Among many other eccentricities and claims to fame, Ashgabat, the capital of Turkmenistan, holds the Guinness World Record as the city with the most marble-clad buildings per square kilometer in the world. Here’s another impressive record—according to Freedom House’s 2016 index, Turkmenistan also happens to rank last alongside North Korea, Sudan, and Syria in terms of its respect for human rights and basic freedoms. It also has a meager 19 of a 100 score in Transparency International’s corruption index with a president who owns and controls everything from hotels to restaurants and shops.
On October 4th, 2020, people in nearby Kyrgyzstan took to the streets to contest the outcome of that day’s Kyrgyz parliamentary election. Beginning a prolonged political crisis, the widespread protests questioned both the validity of their nation’s democratic processes, corruption, and concern for human rights, which seem to be common issues among all the young Central Asian republics. Given its vicinity, what risk does the possible exportation of the current Kyrgyz unrest pose to Turkmenistan, a nation just as, if not more, corrupt and deeply authoritarian in nature?
A Radiant Veneer
At face value, it is important to realize that the Turkmen political system stands out among its neighbors, especially troubled Kyrgyzstan. The state is dominated by an internal security apparatus and an all-encompassing political and propaganda machine, making it potentially more vulnerable to the influences of civil society. While not necessarily a “hermit kingdom” in the same vein as North Korea, Turkmenistan to this day maintains a ban on journalists, severely limits access to the internet, and only grants visas to visitors through strict, state-guided tours.
Turkmenistan is also unique with respect to its “cult of leadership.” During his fifteen-year-long reign from 1991 to 2006, Saparmurat Niyazov, the former Communist boss and first president of Turkmenistan following independence, reshaped his country in his own personal image: the months and weekdays were renamed to reference events in his life, and as a reflection of his artistic obsession with beauty and modernity, he covered any vestige of what had happened before his presidency under tons and tons of expensive Italian marble. The capital of Turkmenistan then was essentially built to stun visitors, an oasis in the endless Turkmen desert that seems to shout, “Look at what we have achieved!” The Ministry of Foreign Affairs is a towering marble building topped with a blue globe. The Ministry of Communications is shaped like a book, and the Faculty of Dentistry, funnily enough, is shaped like a giant tooth. But there’s one thing a visitor on their state-guided tour might not see: people. The enormous, eight-lane boulevards of Ashgabat are nearly empty, and the large grand squares remain deserted even in rush hour.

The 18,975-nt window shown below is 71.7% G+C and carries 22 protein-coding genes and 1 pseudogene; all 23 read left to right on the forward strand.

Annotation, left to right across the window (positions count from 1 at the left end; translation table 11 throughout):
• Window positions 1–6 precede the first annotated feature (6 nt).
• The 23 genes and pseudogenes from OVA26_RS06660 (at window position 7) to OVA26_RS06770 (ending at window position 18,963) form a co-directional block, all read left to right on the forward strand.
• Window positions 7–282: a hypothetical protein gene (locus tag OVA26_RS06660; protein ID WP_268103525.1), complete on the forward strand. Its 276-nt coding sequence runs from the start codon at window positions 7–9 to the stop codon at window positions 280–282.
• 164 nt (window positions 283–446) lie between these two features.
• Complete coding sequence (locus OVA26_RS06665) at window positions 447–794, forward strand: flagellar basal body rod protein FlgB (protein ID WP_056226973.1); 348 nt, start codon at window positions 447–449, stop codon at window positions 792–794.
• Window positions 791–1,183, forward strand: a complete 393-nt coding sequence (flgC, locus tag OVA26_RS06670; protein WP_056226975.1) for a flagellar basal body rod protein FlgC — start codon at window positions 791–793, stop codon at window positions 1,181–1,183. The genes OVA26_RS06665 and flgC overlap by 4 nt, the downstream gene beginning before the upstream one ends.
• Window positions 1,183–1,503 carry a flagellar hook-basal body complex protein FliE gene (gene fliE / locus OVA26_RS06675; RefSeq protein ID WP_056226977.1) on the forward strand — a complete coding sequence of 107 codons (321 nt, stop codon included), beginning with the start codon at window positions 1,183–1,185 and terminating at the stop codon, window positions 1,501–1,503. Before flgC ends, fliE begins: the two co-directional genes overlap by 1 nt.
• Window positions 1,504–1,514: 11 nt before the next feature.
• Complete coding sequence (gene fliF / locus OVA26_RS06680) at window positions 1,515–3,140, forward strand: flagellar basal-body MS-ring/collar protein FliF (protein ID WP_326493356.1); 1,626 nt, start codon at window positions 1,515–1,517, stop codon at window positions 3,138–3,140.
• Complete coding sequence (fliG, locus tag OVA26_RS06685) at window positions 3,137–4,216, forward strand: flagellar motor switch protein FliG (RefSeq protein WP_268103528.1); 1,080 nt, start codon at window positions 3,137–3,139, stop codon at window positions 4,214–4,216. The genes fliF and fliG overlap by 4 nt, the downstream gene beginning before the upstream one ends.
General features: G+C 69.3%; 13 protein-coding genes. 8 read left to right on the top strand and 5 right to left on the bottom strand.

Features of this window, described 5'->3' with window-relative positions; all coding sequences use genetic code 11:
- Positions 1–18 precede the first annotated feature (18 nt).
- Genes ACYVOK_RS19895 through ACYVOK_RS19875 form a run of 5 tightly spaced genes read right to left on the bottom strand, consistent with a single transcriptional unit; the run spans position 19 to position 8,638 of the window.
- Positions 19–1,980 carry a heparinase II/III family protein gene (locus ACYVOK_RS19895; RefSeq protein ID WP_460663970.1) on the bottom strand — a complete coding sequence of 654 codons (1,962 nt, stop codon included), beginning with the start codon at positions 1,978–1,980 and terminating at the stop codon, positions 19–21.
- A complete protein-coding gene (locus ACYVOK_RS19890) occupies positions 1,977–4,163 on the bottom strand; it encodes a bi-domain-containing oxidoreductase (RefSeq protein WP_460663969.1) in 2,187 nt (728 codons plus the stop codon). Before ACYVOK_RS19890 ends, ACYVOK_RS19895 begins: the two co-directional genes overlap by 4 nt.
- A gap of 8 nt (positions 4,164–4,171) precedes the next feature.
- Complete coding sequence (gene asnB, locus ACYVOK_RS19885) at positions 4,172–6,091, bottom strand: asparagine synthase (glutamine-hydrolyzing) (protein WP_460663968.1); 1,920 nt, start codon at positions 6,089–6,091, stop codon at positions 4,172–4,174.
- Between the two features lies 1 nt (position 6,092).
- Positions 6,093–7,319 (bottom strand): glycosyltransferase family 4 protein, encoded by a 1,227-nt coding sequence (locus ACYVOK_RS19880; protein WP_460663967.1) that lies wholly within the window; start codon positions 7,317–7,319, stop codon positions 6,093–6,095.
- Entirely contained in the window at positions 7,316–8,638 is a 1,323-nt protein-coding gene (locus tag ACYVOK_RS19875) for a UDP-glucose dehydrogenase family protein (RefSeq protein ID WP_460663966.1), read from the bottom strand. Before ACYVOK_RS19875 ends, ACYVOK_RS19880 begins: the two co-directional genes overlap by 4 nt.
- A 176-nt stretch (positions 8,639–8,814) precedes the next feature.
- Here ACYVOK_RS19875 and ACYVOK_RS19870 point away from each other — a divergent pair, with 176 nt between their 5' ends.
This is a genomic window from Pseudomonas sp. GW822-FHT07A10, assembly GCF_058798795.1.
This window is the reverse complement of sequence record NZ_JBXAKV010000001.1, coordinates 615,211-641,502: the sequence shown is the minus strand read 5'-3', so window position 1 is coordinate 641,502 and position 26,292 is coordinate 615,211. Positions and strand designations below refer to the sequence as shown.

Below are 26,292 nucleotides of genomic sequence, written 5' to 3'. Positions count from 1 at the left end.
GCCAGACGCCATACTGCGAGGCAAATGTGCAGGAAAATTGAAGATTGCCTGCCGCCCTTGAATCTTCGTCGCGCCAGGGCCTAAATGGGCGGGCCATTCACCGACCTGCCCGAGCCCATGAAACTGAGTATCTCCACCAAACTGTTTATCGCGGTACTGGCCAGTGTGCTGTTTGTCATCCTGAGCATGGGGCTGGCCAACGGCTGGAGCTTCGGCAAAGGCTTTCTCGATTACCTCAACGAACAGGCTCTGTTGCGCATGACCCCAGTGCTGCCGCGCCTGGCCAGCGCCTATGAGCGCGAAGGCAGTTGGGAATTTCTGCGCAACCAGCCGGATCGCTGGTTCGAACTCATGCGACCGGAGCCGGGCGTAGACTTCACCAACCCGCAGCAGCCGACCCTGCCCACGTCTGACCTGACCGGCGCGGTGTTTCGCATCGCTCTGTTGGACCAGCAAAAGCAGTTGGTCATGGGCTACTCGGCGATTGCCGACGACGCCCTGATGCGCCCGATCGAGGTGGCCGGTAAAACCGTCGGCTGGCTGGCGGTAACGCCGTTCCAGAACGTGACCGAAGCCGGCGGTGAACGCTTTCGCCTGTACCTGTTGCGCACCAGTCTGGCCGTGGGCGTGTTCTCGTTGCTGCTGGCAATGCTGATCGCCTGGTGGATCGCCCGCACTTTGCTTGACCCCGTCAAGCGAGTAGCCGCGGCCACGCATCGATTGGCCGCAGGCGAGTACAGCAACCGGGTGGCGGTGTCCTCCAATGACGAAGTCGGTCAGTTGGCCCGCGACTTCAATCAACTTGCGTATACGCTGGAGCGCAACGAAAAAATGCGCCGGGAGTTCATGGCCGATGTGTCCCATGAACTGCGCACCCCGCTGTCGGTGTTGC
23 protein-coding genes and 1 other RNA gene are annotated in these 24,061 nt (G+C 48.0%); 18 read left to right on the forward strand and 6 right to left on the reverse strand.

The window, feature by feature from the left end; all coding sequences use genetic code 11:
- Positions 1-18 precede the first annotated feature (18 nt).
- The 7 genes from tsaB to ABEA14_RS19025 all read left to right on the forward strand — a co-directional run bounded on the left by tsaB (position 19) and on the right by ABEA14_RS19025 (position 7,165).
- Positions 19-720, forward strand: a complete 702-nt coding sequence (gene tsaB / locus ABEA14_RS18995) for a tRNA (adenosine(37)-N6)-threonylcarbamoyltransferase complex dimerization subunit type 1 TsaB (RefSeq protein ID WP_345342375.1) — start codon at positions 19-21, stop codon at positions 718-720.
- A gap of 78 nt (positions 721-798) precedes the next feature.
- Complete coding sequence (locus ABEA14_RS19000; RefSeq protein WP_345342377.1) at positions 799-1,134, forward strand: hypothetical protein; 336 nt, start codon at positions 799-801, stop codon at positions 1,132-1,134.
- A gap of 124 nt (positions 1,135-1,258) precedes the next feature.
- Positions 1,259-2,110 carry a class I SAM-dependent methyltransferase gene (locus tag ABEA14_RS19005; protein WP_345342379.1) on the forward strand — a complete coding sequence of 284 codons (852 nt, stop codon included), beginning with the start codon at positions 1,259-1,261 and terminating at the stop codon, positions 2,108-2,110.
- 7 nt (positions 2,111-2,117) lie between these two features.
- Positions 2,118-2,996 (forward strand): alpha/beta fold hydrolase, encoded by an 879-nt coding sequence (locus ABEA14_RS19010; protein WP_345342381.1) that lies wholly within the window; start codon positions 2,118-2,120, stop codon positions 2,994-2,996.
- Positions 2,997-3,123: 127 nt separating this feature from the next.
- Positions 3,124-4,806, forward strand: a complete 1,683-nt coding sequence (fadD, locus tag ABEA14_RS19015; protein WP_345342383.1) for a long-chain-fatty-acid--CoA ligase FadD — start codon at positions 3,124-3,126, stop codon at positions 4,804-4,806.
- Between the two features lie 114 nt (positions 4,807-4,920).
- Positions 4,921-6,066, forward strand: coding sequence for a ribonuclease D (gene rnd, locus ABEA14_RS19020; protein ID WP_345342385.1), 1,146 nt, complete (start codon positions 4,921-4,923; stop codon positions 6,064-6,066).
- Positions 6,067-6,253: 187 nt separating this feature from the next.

Travelling far beyond the wide boulevards of Ashgabat and into the rolling dunes of the Karakum Desert lies the real Turkmenistan. Following tracks and footsteps in the sand—not roads—the occasional traveller may stumble upon a collection of yurts and mud-brick houses. More than 60 percent of the Turkmen population lives like this: in isolated desert settlements and villages. Many still live the same nomadic lifestyle of their ancestors from hundreds of years ago, possibly even in the same place based on nomadic and seasonal rotations. The average farmer cares about feeding his animals, making bread, and providing for his family more than tuning into the Communication Ministry’s daily broadcast. To these farmers, the endless white marble buildings and dazzling new cars of Ashgabat is like another world. Journalist Erika Fatland discusses how the country outside of Ashgabat seems like something “out of the Middle Ages,” as if upon leaving the city one is immediately transported to “the other side of the world.”